Skip to content

Support strong for body cameras, RCMP survey shows; national rollout timeline unclear

The majority of Nunavummiut and police officers surveyed on the use of RCMP body cameras in conjunction with a pilot project held in Iqaluit in 2020-‘21 agreed that the devices are useful.
An RCMP body camera pilot project was held in Iqaluit from Nov. 30, 2020 to May 30, 2021. It was an initiative agreed upon by the Government of Nunavut, the Government of Canada and the Nunavut RCMP. Image courtesy of the RCMP

The majority of Nunavummiut and police officers surveyed on the use of RCMP body cameras in conjunction with a pilot project held in Iqaluit in 2020-‘21 agreed that the devices are useful.

But the timeline for implementing the cameras Nunavut-wide and across the country remains unclear.

The police force released the results of its research on body cameras on Tuesday afternoon. Fifty-three Iqaluit RCMP officers wore the devices while on duty between Nov. 30, 2020 and May 30, 2021.

Seventy-three community members participated in the RCMP’s related body camera survey, although the Mounties acknowledged an “underrepresentation of Inuit respondents.” Among those individuals, 68.5 per cent stated that the cameras increased their trust in police, 77.2 per cent agreed or strongly agreed that the cameras helped to make the police more transparent, 61.5 per cent felt that the devices increased public safety and 61.4 per cent could envision the cameras improving the relationship between the police and the community.

However, only 35.8 per cent of survey respondents agreed or strongly agreed that the devices would reduce police use of force.

Others raised concerns over privacy and when the cameras would be turned on or off.

“These issues are being considered and clarified in the development of national (body-worn camera) policy,” the RCMP stated.

There were “statistically significant differences” between the Inuit and non-Inuit respondents to the survey, according to the Mounties. Among Inuit, 69 per cent reported believing that the cameras would reduce police use of force while only 28 per cent of white respondents felt that way.

Close to three-quarters of white respondents didn’t feel that the cameras invade personal or community privacy, but only about one-third of Inuit respondents shared that outlook.

No white respondents reported having cultural, religious or spiritual concerns with the use of cameras, but 15 per cent of Inuit respondents did.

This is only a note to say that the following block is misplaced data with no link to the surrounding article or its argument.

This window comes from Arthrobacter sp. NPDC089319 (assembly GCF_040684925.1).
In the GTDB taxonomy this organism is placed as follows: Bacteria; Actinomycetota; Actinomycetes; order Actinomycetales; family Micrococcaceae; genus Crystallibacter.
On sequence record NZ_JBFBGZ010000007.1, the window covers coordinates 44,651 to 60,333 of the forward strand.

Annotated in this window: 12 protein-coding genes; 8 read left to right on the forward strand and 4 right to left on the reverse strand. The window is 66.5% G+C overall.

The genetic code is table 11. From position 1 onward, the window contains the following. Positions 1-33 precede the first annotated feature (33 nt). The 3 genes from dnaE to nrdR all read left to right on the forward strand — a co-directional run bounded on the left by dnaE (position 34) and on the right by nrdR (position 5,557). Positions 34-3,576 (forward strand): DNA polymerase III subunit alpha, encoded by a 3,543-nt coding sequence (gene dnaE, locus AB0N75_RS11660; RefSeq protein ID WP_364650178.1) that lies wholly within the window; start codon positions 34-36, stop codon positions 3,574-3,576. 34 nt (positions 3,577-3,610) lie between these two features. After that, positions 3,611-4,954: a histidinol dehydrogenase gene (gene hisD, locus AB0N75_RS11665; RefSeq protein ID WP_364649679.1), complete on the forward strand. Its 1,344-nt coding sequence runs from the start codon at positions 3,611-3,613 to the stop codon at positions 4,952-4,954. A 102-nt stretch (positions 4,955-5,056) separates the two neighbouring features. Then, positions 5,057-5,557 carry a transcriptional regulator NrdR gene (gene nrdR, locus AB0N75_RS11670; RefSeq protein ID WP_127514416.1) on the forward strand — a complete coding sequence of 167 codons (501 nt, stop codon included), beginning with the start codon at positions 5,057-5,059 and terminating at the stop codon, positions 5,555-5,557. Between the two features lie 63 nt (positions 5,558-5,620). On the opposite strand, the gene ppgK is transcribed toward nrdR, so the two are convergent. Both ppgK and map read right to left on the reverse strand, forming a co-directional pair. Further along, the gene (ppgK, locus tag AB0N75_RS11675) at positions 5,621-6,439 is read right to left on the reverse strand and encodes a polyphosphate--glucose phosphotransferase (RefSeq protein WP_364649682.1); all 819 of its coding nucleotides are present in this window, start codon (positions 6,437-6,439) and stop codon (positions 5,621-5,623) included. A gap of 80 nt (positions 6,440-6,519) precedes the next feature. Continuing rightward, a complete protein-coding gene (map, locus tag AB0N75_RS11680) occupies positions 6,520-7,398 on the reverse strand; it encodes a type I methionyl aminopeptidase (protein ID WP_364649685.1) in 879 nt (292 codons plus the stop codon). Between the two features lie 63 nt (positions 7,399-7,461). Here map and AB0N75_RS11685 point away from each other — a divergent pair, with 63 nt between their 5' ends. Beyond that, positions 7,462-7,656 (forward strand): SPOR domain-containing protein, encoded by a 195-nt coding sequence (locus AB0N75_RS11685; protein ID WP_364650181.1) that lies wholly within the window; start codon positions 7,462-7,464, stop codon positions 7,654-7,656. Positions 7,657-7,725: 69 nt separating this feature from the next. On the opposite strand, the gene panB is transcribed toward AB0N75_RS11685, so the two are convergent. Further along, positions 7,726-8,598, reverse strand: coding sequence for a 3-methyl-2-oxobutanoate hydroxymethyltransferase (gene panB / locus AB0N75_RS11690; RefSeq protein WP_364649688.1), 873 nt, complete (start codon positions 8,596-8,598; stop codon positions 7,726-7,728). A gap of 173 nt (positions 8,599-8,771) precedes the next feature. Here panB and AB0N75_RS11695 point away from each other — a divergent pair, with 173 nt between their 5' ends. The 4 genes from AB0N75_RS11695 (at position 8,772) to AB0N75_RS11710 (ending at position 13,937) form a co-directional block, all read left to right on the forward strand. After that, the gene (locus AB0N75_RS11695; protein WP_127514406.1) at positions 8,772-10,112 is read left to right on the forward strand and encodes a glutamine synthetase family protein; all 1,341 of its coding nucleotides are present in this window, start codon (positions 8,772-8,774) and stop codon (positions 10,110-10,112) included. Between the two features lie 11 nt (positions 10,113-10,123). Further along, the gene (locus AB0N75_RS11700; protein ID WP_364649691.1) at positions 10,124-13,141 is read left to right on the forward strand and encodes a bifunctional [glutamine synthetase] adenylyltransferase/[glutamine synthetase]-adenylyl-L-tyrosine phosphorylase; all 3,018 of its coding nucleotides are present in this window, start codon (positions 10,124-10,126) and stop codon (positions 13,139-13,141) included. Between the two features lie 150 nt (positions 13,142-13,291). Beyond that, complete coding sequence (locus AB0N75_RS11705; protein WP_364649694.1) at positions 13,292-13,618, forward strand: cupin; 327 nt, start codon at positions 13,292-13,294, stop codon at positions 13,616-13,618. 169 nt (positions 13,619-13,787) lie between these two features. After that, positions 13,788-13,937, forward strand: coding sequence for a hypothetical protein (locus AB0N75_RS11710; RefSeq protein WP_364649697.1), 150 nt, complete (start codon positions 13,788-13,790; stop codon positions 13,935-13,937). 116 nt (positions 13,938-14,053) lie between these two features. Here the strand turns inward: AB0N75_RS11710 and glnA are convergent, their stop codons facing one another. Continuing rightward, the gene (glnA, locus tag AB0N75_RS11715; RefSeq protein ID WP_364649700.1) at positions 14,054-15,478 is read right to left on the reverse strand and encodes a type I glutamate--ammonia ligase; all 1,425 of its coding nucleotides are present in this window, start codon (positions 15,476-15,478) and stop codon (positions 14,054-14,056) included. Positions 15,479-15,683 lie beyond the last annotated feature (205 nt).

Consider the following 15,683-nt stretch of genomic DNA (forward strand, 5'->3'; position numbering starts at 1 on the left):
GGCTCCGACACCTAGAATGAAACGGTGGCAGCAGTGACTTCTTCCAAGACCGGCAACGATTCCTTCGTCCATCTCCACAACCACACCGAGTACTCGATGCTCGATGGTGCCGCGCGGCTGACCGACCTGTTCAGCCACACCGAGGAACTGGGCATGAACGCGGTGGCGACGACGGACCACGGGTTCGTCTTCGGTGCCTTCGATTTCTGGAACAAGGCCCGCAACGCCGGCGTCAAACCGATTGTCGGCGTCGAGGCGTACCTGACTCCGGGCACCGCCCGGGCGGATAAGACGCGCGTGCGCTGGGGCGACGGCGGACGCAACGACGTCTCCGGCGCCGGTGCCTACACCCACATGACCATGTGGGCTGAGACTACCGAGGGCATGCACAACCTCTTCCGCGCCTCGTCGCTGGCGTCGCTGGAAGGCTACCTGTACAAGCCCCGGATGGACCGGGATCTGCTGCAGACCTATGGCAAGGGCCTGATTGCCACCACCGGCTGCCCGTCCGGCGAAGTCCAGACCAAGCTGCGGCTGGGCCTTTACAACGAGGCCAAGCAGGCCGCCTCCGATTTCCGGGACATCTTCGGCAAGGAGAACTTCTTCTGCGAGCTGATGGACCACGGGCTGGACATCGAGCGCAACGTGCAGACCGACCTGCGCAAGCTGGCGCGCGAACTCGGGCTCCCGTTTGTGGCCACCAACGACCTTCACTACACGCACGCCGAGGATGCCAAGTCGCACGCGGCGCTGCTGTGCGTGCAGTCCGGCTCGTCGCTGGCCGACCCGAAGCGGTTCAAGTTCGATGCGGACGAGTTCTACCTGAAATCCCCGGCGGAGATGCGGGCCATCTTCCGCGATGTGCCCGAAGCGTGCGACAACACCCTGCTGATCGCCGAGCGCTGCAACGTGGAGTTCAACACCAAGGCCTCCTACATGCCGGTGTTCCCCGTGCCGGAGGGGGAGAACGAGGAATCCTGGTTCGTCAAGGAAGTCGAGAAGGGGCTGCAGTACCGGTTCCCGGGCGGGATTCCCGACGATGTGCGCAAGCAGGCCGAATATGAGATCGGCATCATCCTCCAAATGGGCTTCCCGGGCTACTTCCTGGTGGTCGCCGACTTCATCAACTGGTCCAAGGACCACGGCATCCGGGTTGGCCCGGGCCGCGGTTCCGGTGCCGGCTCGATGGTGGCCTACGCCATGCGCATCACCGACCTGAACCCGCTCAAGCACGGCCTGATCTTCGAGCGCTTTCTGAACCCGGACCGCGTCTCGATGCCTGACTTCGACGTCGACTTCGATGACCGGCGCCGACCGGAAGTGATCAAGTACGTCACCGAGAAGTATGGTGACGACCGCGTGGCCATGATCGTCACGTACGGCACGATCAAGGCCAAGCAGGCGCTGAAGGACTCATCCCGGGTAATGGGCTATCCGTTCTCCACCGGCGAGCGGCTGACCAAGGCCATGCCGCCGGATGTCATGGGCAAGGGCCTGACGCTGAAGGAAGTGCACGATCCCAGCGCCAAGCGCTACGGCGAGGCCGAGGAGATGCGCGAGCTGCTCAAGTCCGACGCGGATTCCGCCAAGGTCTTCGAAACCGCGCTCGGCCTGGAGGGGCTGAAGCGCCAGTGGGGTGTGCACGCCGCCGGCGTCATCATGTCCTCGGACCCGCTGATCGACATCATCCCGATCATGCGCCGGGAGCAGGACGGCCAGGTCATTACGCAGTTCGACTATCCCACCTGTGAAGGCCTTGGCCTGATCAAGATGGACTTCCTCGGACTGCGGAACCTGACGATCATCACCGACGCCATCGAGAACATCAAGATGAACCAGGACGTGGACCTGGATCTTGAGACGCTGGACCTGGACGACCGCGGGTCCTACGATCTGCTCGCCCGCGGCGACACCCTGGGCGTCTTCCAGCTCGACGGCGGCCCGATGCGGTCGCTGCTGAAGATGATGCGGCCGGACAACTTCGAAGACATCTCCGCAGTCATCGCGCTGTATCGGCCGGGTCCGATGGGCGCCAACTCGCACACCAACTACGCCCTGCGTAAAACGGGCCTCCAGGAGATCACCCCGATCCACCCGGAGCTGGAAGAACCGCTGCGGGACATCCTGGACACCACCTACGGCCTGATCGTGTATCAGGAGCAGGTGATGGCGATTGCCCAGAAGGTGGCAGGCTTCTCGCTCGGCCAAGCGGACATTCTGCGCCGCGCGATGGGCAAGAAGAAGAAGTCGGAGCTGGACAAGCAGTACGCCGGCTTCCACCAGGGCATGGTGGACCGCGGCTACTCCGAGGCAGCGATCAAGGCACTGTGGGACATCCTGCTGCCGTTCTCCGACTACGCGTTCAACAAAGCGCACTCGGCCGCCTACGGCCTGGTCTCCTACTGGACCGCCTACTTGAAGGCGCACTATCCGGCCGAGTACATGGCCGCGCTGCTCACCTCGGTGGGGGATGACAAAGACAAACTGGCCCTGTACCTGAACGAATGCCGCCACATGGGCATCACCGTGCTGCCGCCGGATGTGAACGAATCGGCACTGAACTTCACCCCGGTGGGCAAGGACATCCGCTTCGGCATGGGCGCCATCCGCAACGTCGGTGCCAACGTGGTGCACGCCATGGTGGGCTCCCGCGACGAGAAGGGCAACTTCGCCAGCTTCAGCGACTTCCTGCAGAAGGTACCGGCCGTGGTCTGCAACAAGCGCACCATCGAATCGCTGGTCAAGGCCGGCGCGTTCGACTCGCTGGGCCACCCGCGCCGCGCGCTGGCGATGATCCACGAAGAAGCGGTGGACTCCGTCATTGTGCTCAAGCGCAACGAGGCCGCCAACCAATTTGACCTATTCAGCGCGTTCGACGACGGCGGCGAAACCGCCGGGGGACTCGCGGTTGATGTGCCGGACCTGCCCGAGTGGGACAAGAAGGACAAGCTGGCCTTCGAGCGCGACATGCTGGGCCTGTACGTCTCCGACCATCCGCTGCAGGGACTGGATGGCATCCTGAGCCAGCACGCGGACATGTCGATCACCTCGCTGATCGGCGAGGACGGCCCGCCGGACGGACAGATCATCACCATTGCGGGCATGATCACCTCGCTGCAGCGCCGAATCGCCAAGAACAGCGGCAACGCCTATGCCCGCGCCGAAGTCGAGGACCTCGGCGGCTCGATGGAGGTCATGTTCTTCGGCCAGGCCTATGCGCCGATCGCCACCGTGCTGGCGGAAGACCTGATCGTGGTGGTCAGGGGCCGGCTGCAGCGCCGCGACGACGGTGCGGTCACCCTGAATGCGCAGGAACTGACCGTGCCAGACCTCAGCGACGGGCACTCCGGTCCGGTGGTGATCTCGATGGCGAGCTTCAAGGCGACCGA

Among RCMP officers surveyed, 85 per cent supported the adoption of cameras for all frontline officers. Concerns primarily revolved around how the devices would perform, such as battery life and the quality of video footage in low-light conditions.

“Most officers reported that they did not observe a change in their behaviour or the behaviour of the public during the pilot project,” the RCMP stated.

In comparing statistics from the pilot project period to previous years, there was no significant difference in crime trends, the police use of force, public complaints or access to information and privacy requests, according to the Mounties.

The RCMP acknowledged that Covid-19 could have impacted these trends and committed to continuing its data analyses as part of a broader national rollout of body cameras.

But the police force didn’t specify Tuesday when that national adoption of the devices will occur, only indicating that work

across the country “is ongoing.”

However, “Iqaluit will be one of the first locations in Nunavut to receive the newly acquired tool and technology, once the national program is established,” the Mounties assured.

Fact file

Body camera pilot project

-772 (14 per cent) of the 5,421 police occurrences during this period were captured on 3,651 videos

-Videos averaged nine minutes in length

-The 525 hours of recorded video required approximately 1246 GB of storage

-Roughly six per cent of all the videos were redacted for court, with every minute of video requiring approximately four minutes to redact

-There were 17 external requests for the (body-worn camera) policy

About the Author: Derek Neary

Read more